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How much does an office cost?

The girl moved to the office.

By Joff Sharpe, Head of Operations, British Land and Storey

How much does an office cost? Well, that depends on how you define ‘cost’.

When you’re looking to get a small business up and running, figuring out what kind of space you need can be tough. An entrepreneur has to balance cost, convenience, space, and many other considerations in pursuit of their perfect working environment. Often, they’ll have to sacrifice one or more of these concerns for the sake of the others.

The expense involved in setting up a private office is more than many businesses tend to expect. It’s also much more than mere money: the internal resources involved in terms of people’s time in finding your new premises or moving to a new workspace can be more than you may have budgeted for. If you want a productive, collaborative, and affordable office, you will need to consider a range of options.

A report from Storey surveyed business owners to highlight some of these costs – and some of these options. Here are three key expenses involved in the moving process.

  1. The pre-moving process

When a small business scales up – from a five person start-up to a 20-30 person operation, for example – it often won’t have any choice but to find new premises.  However, the broad consensus among business owners is that the process of doing so is more complex than it needs to be. Many of those surveyed expressed frustration with the sheer effort and complexity of it. “To build my business, simplicity is key”, one respondent said. “But moving offices is anything but simple.”

Beyond finding an office – it’s not uncommon to look at 50+ locations before locating the right one; one of our interviewees visited over 80 locations before finding the perfect office – a small business has to find lawyers to ensure the rental agreement complies with all regulation, and to review any relevant documentation. Traditional property leases are long, detailed documents. Accordingly, you’ll need lawyers just to make sense of it and manage the whole process. Be prepared: there’s often a lot of back and forth which will cost you time and money – on a property big enough for 20 people, lawyers’ fees alone can cost thousands.

There’s far more to it than legal fees, though. The council needs to be paid, the square footage needs to be right, the service charges need to be taken care of – and all before you’ve even moved in.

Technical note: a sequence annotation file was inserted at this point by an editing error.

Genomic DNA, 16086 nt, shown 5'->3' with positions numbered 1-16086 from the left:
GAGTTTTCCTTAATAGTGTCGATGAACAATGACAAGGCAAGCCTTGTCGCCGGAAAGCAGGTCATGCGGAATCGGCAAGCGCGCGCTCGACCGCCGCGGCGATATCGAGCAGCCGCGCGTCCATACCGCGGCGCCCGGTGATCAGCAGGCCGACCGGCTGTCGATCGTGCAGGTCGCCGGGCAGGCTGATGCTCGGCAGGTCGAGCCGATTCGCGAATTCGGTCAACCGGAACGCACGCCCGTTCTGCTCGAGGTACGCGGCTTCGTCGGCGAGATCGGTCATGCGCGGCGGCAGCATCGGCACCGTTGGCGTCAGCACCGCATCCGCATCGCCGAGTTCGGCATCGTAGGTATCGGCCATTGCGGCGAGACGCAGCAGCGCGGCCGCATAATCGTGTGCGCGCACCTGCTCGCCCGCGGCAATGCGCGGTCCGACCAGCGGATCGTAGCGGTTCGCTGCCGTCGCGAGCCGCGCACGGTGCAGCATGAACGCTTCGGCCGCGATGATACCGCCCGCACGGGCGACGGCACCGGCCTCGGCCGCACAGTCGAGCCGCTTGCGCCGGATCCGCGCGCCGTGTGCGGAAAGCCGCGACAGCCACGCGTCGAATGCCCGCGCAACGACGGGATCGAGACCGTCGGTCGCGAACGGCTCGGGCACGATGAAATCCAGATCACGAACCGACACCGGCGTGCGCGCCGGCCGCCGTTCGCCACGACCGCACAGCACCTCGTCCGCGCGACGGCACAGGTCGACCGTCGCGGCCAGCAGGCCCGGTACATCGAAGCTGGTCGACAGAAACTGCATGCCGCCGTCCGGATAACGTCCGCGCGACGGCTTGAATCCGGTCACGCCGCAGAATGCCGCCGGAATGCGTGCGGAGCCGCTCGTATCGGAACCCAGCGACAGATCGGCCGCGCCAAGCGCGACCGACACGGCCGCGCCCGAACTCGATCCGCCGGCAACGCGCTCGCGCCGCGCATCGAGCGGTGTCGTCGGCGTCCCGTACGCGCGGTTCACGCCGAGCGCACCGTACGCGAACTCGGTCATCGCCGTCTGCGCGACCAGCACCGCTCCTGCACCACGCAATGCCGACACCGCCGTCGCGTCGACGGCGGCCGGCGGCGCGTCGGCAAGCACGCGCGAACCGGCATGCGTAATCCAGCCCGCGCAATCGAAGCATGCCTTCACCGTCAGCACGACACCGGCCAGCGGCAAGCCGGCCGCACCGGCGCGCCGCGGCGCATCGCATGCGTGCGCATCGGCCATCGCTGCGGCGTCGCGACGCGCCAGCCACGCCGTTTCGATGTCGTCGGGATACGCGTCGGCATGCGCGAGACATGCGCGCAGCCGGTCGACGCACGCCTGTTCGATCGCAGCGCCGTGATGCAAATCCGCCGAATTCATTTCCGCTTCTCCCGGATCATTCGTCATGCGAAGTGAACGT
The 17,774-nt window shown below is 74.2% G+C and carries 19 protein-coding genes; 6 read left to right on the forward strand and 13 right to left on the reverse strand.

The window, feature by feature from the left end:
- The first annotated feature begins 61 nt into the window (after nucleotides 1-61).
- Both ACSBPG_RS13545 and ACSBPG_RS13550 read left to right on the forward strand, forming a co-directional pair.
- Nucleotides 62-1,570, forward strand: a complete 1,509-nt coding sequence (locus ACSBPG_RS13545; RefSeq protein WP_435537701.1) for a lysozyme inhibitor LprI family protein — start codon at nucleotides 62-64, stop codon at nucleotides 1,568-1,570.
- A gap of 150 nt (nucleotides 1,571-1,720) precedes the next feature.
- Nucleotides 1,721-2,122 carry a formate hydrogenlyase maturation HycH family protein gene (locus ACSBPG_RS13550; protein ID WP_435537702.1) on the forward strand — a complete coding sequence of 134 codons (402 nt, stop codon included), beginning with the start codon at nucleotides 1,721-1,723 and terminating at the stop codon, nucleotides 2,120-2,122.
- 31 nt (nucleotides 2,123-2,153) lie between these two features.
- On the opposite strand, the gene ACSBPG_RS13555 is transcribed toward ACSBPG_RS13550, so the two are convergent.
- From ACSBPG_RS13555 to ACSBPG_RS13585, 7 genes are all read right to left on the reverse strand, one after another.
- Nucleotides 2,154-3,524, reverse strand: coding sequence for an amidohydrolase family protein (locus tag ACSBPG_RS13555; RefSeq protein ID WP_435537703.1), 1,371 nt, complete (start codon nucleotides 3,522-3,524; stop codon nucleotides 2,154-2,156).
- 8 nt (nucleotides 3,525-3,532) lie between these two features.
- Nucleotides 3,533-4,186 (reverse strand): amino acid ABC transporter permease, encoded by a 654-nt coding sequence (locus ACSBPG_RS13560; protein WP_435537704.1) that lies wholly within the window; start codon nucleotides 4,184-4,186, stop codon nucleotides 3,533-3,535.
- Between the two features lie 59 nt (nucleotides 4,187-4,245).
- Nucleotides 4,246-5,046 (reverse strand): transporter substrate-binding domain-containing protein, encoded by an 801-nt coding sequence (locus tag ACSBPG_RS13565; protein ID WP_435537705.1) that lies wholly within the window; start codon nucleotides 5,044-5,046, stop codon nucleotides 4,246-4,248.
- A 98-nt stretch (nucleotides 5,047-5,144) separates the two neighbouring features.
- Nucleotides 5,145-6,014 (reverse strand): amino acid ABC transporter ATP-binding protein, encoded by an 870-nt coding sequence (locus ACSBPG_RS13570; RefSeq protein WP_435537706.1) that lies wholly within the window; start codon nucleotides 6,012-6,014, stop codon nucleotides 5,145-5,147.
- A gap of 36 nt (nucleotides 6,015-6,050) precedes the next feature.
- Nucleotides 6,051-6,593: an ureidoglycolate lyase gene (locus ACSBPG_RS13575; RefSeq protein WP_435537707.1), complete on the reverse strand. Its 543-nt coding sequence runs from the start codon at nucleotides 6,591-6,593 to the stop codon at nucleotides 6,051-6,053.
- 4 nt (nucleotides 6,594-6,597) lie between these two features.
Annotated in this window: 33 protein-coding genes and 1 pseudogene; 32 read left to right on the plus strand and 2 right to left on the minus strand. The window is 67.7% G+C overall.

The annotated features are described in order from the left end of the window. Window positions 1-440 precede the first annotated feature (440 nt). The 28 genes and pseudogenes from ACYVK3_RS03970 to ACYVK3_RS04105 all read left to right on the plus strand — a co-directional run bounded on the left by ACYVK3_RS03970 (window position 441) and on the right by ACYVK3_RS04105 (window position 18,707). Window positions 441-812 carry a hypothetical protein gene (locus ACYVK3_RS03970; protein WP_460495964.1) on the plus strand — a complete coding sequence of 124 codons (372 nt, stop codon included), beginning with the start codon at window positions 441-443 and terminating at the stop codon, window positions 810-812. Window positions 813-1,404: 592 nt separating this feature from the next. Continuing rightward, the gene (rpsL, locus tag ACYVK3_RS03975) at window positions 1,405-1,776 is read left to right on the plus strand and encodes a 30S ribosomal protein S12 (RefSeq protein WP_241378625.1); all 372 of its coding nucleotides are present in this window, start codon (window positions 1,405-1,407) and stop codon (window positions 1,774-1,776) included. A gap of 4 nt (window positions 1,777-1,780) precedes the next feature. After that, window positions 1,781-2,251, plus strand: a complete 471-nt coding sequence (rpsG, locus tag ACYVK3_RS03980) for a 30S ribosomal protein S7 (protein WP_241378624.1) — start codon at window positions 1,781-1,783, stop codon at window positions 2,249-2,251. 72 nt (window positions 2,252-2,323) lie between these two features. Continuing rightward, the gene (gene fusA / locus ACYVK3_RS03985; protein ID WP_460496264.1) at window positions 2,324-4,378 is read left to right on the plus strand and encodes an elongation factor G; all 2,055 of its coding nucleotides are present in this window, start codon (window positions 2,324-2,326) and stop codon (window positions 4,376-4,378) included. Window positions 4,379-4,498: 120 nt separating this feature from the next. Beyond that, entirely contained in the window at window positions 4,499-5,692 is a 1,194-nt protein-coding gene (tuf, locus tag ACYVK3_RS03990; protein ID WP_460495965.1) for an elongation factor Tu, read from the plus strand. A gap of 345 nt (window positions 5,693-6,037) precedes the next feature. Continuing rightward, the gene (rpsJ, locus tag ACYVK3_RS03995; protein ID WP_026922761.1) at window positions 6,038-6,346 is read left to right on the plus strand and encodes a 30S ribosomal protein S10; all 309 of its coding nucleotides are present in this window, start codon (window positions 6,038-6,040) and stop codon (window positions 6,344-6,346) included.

1. Equipping your office

Co-working spaces have their own frustrations – sharing, for example – but they also incorporate more value-adds into the monthly rent. For example, you never have to think about furniture, equipment, or repairs.

Private rentals aren’t quite so simple. One media business in London, for example, spent £25,000 on new office furniture and equipment – as well as refurbishing the space to make it presentable for employees and candidates alike.

What’s more, it doesn’t end once you’ve secured the right furniture. Ongoing management and maintenance – alongside bills – can cost you several thousand pounds every year. One SME we spoke to had to account for the following costs for an 1800 square foot private office in central London:

  • £12,000 p/a on maintenance
  • £3,000 p/a on cleaning
  • £2,000 p/a for electricity and water
  • £2,000p/a for yearly office insurance

And not forgetting a part-time office manager with a salary between £20,000 – £30,000 on top of that.

  1. Time

If you’re a CEO, of course, you almost certainly don’t want to take care of it yourself. But our survey revealed that many do. Interviews contained several accounts of executives and other high-ranking team-members conducting or organising repairs.

Many cited issues with unreliable internet, broken air conditioners, and faulty dishwashers. While employees often won’t have the knowledge to fix these things themselves, the process of securing expert help can detract from operational or business considerations.

And this is the ultimate problem with many office environments. Businesses need spaces where their employees can focus on the things that really matter – but too often, they end up needlessly sacrificing time and money just to get up and running.

If you’re looking for an office environment, it pays to do so thoughtfully. How much does an office cost? It varies – but be prepared to commit a lot of time and money to finding and managing your private lease.

Finding an office doesn’t have to cost excessive amounts of time and money. To find out how you can take the stress out of securing a suitable office space, talk to one of Storey’s expert consultants about your unique workspace needs.

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